Carteret County officials met Sunday morning to begin preparations ahead of Hurricane Dorian, which could impact our area as early as Wednesday night.
As of 11 am Sunday, Dorian was a Category 5 hurricane moving west over the Bahamas at 7 mph with sustained wind speeds of 180 mph and gusts up to 202 mph.
The National Hurricane Center expects Dorian to vary in intensity over the next three days, then gradually begin to weaken on Wednesday as it heads into the waters off South Carolina’s coast. The NHC does not expect Dorian to be a major hurricane – Category 3 or higher – as it nears North Carolina.
“The chance for sustained tropical storm-force winds has increased across the area, especially along the Crystal Coast and Outer Banks,” read a statement from the National Weather Service in Morehead City/Newport about noon today.
According to the NHC, the earliest possible arrival time of tropical storm force winds, between 40 and 74 mph, is Wednesday afternoon. There is a chance that Carteret County will experience hurricane force winds as well.
Heavy rain and storm surge are also threats. The NHC is predicting 6-10 inches of rain over the next five days. Minor storm surge of about a foot above normal could begin affecting the area Tuesday or Wednesday, and higher amounts are expected.
Sunday morning county department heads and emergency services staff met to discuss the track of Dorian and the next steps necessary to prepare for potential impacts. The county control group, which includes officials from municipalities, will meet at 5 pm today.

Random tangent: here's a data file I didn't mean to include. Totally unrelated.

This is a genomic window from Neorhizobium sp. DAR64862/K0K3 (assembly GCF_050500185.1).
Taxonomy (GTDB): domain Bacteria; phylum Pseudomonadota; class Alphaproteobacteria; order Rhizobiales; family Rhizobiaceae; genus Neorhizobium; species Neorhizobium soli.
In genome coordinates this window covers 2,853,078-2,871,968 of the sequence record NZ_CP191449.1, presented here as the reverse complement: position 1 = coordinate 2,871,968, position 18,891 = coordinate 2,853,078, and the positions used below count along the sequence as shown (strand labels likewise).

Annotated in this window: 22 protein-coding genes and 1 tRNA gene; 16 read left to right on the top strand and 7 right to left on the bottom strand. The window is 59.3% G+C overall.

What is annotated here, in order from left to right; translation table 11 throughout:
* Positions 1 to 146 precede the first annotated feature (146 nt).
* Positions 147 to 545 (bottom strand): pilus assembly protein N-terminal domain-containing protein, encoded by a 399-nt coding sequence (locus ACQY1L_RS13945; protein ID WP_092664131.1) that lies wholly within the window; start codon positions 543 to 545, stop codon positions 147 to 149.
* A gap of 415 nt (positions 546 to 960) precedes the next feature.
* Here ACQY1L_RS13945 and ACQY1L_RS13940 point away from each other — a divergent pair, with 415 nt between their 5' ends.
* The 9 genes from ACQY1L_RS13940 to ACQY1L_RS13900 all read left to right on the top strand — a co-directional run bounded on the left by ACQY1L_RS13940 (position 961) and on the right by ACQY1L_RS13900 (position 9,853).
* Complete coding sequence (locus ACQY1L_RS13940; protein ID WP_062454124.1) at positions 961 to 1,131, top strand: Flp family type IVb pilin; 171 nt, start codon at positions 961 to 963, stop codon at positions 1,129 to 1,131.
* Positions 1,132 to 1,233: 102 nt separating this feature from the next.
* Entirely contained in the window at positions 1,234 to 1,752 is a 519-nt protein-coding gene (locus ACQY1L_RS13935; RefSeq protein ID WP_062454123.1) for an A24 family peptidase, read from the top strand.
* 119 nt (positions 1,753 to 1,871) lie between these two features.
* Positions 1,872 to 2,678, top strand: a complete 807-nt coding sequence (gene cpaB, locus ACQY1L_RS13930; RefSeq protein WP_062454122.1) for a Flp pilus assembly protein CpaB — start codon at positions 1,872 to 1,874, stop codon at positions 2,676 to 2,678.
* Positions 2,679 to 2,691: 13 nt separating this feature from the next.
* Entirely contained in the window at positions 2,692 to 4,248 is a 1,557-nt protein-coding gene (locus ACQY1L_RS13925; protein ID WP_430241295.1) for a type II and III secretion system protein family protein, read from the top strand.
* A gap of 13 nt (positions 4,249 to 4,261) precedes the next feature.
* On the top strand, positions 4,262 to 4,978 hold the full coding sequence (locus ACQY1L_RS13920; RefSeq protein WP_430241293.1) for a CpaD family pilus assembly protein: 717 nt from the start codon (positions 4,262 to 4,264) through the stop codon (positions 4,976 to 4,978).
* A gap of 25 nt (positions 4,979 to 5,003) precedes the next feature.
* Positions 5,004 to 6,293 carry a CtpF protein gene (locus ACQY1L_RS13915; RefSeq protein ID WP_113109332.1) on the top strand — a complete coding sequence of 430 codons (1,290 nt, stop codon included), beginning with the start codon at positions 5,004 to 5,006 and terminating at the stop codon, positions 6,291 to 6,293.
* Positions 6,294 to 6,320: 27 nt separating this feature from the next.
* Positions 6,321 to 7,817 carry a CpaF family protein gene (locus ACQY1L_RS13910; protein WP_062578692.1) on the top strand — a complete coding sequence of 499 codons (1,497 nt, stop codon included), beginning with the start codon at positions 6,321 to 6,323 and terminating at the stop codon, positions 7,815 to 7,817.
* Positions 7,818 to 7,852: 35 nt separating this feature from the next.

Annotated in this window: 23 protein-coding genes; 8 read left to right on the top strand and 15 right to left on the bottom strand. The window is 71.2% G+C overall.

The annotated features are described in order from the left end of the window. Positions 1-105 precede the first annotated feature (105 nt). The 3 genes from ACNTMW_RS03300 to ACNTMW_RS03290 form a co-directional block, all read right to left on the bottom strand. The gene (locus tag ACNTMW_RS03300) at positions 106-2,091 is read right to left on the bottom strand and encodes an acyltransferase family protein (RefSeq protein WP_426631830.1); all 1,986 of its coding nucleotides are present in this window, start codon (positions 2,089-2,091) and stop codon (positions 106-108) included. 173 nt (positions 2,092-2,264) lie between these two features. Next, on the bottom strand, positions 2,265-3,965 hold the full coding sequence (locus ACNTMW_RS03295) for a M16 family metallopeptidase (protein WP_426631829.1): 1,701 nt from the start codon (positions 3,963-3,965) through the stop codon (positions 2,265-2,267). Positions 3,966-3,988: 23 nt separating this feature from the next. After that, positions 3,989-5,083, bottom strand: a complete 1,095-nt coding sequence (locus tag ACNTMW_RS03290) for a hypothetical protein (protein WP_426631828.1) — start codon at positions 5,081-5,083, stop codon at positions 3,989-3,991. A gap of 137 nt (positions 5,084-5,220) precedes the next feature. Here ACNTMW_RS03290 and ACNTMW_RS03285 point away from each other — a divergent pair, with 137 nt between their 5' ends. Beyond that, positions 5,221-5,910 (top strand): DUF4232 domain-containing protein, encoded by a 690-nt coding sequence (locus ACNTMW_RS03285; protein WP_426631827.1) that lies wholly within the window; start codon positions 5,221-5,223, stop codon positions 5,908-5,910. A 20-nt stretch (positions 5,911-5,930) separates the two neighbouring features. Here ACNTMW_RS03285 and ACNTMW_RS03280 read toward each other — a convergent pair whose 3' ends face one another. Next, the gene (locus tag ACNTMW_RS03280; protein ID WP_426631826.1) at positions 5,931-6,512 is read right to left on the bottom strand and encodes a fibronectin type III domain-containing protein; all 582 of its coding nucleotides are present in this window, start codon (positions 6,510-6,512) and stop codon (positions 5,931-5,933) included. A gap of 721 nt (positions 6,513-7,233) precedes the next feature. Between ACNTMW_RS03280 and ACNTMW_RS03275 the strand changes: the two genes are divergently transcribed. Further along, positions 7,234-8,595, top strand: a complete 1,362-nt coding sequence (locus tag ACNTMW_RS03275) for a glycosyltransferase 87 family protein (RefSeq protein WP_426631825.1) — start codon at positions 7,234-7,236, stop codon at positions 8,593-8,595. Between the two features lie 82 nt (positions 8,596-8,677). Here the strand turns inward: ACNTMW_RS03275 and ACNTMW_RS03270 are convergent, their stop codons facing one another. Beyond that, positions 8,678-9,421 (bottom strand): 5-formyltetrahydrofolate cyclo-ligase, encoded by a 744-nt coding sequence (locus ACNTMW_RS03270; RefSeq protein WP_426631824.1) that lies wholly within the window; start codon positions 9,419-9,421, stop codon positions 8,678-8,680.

County Chair Mark Mansfield said the meeting was originally planned for Monday morning.
“To ease concerns, we’re going to go ahead and meet a little earlier than we planned,” he said. “Right now it’s more of a monitor and prepare situation, at this point, than it is taking any specific actions. As we move into tomorrow and Tuesday, it will be more of an active phase.”
Mansfield said Dorian looks like it will be similar to Hurricane Matthew, which bounced up the Southeast Coast in October, 2016, and caused 26 deaths and $1.6 billion in damage in North Carolina, largely due to flooding.
“We’re just kind of trying to see does it grow, does it intensify more, does it move to the west?” Mansfield said. “There are so many variables right now. we want to make sure we have the communication lines open.”